What should we conclude from all this? Well, we had a simple measure of the welfare changes of a price increase, the change in the consumers’ surplus, which is also observable, but it turned out to be inadequate in most cases. The theoretically correct measure could be defined in two separate ways, and these measures will not in general coincide. So the situation seems depressing. However, we may go a little bit further and use the Slutsky equation to put some bounds on the EV and CV measures. The simplest case is then good 1 is a normal good, which we’ll assume for now on. The CV measure basically assumes that the consumer is compensated for the price increase so that she reaches here original utility level. I’ve talked about this sort of compensation before and called it the Hicksian compensation then. I also mentioned that we can define a compensated demand function, which shows the pure substitution effect (it is cleansed from the income effect). In the case of a normal good we’ve seen that the Slutsky equation implies that the compensated demand curve has a steeper slope than the ordinary demand curve (since we said that in this case the income effect reinforces the substitution effect). In Figure shown I’ve drawn an ordinary demand curve together with two income-compensated demand curves. The income-compensated demand curves are functions, not of prices and money income, as the ordinary demand curve, but of prices and a given level of utility. That is why we have two of these sorts of demand curves to deal with. The one corresponding to EV is a function of U1, the final utility level, and the one corresponding to CV is a function of U0 (look back at Figure to check this out). Since U0 > U1 in our case (because we considered a price increase), the CV–curve must lie to the right of the EV -curve, because good 1 is a normal good and a higher utility level requires a higher income, and this will shift the demand curve outwards. The CV measure is now the area under its income-compensated demand curve between the prices, i.e., A + B + C; the EV measure is equal to A. Note that the change in the (ordinary) consumers’ surplus (ΔCS) is equal to A+B, hence this measure lies between (is bounded by) the two “correct” measures of the welfare change of the price increase. This is in a way favorable to the usual consumer surplus measure, since it is sort of an average of the two correct measures, furthermore, in most cases the difference between, e.g. the CV-measure (the one most likely to be used in practice) and the change in the ordinary consumers’ surplus is quite small, for small price changes. That supports the use of the latter in practice.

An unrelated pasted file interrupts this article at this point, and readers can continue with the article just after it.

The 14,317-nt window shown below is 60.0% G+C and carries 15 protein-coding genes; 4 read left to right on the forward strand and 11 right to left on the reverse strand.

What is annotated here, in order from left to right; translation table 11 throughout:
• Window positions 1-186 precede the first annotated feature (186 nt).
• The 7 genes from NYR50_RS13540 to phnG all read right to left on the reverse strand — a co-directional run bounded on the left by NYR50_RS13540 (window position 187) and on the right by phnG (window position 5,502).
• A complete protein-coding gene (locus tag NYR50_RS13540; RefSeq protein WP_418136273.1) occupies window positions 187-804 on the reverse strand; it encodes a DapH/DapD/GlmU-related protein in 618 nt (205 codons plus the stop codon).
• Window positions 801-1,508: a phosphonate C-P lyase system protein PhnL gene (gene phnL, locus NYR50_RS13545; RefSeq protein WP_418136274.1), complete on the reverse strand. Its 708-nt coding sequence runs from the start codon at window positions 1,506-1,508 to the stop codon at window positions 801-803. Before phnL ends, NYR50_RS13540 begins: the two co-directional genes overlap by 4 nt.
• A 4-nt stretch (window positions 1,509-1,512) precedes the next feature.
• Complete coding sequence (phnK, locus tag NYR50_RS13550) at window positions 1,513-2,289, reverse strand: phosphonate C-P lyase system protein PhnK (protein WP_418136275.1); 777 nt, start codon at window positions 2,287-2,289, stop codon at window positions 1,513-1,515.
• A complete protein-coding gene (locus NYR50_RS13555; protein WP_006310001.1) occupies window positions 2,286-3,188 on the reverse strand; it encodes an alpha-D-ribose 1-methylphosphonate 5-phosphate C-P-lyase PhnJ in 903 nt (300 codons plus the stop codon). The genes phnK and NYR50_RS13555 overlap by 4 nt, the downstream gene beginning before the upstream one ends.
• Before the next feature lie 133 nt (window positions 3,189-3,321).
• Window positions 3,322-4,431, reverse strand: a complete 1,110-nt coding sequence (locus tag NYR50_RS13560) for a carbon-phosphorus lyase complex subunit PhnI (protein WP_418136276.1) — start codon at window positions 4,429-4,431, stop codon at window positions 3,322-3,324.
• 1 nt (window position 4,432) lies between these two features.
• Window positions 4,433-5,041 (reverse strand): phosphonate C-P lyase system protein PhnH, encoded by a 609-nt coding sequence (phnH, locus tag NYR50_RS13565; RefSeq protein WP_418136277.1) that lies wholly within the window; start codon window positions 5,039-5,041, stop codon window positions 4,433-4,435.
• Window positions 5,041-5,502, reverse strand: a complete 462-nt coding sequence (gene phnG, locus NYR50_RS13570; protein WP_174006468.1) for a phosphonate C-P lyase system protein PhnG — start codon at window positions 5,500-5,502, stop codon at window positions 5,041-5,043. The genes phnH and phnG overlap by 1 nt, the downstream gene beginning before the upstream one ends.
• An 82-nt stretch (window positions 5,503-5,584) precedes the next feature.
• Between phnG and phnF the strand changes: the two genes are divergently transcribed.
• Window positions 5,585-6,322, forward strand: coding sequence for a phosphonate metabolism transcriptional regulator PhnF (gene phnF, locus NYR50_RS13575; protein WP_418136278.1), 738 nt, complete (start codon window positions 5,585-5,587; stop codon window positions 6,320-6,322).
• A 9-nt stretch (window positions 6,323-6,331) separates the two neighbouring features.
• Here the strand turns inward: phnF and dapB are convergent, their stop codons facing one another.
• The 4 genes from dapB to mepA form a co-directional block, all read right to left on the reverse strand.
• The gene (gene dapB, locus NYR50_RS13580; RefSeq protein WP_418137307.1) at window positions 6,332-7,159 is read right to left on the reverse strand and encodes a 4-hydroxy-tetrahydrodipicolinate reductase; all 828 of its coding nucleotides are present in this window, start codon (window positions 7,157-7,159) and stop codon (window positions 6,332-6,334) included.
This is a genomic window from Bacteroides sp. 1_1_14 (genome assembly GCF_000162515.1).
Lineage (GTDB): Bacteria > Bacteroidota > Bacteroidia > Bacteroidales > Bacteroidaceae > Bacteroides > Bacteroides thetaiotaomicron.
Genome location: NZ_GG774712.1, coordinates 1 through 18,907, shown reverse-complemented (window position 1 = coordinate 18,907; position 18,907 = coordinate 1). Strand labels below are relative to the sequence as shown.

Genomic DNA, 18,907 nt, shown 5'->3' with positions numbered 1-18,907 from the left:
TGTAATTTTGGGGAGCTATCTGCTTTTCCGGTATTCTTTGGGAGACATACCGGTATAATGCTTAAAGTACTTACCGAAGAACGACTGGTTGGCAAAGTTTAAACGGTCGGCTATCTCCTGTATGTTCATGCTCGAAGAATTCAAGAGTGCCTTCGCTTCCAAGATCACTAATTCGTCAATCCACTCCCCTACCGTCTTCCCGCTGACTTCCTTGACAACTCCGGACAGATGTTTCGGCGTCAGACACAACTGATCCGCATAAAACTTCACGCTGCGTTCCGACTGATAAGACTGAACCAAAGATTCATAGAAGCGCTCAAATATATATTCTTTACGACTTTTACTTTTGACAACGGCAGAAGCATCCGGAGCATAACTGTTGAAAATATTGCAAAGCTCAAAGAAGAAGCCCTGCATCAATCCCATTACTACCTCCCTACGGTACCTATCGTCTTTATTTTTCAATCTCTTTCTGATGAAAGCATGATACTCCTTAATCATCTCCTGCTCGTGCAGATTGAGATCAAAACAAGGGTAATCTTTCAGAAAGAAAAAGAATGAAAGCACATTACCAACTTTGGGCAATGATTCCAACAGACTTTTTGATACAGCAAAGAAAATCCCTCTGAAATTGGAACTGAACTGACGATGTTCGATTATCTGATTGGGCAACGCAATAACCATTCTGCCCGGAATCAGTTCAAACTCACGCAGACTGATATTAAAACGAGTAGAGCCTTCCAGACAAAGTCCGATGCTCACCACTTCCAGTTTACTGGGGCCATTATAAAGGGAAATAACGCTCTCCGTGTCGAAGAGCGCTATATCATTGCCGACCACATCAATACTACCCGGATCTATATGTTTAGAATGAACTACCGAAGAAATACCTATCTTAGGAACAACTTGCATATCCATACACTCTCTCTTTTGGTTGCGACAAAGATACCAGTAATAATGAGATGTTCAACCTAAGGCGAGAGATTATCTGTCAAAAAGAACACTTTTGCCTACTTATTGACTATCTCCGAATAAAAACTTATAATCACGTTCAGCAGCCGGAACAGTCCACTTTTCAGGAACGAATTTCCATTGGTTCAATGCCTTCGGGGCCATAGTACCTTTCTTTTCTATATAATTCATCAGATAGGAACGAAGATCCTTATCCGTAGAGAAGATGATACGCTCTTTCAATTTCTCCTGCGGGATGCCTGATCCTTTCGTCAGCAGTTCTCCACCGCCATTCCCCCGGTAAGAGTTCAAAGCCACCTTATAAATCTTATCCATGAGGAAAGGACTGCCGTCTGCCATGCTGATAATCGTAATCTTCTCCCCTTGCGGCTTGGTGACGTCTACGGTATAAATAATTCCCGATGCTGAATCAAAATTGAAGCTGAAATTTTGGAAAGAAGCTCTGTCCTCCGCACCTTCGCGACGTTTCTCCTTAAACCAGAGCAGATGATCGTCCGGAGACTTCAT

For a price increase the change in the consumers’ surplus is negative, but CV is positive (since the consumers’ need to be compensated by extra income) and EV is negative (since welfare has decreased). In terms of figure all the mentioned areas are of course positive. It is therefore quite confusing to keep track of which measure is positive or negative and the crucial questions are the welfare effect for the consumer. In this case we should calculate the absolute amount, so that we always get a positive number. For a normal good we therefore have the following relationships between the three welfare measures:
|CV | > |ΔCS| > |EV |,
while for an inferior good:
|EV | > |ΔCS| > |CV |.